Pacific Northwest cherry growers bear brunt of tariffs

Cherry growers in the Pacific Northwest were hit hard this harvest after a second wave of Chinese tariffs placed on their products, forcing farmers to redistribute their crops in the middle of harvest, or face heavy losses.

The crop is important for the state’s economy. Washington exported $304 million in cherries in 2016. The success of the crop depends on a fast turnaround from picking to shipment, which became a significant problem during this year’s harvest.

The Northwest Horticultural Council (NHC) estimates the strain caused by the trade war with China will result in the region’s cherry growers losing between $60 and 86 million in revenue.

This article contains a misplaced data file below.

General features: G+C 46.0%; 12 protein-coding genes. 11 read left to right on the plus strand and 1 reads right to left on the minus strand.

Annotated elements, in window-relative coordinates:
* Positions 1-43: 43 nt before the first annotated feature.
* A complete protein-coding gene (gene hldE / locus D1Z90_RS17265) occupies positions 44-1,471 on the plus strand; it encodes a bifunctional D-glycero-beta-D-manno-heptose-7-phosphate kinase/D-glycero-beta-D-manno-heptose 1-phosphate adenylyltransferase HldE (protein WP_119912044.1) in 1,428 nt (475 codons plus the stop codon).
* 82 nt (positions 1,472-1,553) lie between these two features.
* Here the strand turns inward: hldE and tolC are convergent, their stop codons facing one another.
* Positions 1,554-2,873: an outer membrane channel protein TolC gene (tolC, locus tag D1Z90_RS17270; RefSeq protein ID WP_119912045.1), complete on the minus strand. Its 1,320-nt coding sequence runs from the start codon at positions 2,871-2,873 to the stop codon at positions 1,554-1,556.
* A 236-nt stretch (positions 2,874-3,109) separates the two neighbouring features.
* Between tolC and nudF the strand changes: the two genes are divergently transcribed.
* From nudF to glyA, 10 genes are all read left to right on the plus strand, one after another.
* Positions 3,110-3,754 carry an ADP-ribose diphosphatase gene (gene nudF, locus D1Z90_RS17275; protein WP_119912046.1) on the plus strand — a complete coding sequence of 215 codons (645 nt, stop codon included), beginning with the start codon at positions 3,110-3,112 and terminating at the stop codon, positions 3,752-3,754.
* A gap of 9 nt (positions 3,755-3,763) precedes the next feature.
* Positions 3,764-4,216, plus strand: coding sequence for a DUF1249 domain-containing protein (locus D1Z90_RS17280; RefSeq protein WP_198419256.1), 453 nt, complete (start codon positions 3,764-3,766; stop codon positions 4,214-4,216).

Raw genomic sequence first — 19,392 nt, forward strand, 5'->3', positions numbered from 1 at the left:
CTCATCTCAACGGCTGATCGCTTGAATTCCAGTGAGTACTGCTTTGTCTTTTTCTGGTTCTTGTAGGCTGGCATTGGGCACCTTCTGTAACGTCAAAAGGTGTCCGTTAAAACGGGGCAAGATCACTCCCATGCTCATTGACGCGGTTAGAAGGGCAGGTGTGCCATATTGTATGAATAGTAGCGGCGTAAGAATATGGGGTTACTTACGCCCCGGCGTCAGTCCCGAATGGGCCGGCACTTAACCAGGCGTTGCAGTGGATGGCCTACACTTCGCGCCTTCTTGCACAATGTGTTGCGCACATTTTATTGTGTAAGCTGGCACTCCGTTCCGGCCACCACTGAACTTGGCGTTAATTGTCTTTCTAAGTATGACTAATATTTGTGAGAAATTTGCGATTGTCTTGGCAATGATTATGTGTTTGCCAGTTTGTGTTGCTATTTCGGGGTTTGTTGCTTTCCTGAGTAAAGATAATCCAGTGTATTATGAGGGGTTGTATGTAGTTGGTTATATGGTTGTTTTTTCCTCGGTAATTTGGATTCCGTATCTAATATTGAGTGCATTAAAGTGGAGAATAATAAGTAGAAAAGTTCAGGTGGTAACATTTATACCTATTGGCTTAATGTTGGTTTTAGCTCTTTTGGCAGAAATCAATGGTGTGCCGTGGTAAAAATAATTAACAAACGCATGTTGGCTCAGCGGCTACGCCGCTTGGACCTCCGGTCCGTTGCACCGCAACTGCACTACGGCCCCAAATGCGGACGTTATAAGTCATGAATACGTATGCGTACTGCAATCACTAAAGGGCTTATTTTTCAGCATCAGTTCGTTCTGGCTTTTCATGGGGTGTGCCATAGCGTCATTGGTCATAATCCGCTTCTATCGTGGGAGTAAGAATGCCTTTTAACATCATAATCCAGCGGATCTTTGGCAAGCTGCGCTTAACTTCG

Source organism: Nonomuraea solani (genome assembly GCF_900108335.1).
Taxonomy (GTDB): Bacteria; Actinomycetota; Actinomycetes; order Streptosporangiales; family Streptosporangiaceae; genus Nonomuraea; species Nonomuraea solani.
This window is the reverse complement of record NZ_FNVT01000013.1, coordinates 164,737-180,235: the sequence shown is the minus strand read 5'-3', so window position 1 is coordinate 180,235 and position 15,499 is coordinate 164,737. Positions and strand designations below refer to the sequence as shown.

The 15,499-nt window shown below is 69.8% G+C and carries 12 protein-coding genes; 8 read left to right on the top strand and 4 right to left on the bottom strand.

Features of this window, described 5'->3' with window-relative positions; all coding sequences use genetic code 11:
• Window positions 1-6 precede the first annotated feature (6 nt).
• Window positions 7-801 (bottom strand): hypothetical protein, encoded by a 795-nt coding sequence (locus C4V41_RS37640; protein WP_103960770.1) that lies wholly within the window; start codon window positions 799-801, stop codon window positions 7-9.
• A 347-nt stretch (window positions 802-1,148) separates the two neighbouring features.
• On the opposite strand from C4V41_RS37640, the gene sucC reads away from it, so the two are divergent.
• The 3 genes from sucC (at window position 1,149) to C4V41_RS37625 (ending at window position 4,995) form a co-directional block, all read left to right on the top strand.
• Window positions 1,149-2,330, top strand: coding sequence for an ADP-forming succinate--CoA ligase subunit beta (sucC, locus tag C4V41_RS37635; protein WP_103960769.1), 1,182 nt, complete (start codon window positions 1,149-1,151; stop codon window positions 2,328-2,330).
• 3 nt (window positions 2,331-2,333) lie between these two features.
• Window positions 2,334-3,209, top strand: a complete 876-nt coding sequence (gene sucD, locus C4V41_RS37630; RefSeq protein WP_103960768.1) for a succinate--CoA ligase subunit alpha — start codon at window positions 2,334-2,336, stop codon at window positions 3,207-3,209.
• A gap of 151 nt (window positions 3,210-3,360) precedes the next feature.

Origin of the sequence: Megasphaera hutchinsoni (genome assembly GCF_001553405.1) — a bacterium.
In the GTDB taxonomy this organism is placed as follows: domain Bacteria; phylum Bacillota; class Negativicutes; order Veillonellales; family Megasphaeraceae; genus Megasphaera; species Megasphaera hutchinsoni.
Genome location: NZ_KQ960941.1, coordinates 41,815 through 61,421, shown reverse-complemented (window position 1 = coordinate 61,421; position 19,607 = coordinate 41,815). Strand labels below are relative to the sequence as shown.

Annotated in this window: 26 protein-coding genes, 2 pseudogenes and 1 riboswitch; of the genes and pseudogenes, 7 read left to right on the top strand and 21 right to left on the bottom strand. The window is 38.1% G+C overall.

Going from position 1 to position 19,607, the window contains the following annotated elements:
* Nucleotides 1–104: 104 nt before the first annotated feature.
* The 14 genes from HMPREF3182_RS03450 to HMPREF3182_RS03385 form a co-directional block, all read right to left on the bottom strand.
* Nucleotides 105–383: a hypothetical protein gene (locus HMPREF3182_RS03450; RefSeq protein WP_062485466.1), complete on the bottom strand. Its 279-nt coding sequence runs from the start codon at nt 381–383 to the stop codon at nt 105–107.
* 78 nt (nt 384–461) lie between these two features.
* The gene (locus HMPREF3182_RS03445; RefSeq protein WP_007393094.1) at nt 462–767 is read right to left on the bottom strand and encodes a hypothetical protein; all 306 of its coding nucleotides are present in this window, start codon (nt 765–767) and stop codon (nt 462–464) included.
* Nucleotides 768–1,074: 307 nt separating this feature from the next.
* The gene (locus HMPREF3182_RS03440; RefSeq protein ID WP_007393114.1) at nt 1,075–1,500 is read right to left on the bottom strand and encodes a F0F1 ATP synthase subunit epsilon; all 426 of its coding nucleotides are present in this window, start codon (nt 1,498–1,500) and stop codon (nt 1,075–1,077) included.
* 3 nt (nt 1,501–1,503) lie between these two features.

In April, president Trump placed tariffs on steel and aluminum imports. The escalating trade war resulted in two waves of Chinese retaliatory tariffs being placed on U.S. goods on April 6 and July 6, respectively.

Although the Trump Administration announced its $12 billion farm aid plan in July which some said would assist farmers directly affected by trade negotiations, cherries were not included. Several Washington growers and agricultural stakeholders asked the administration to continue negotiating and remove the tariffs outright.

Initially, things were looking grim for the growers, but fortunately the US domestic market picked up most of the slack with several repeat purchasers who appreciated the quality of the fruit.


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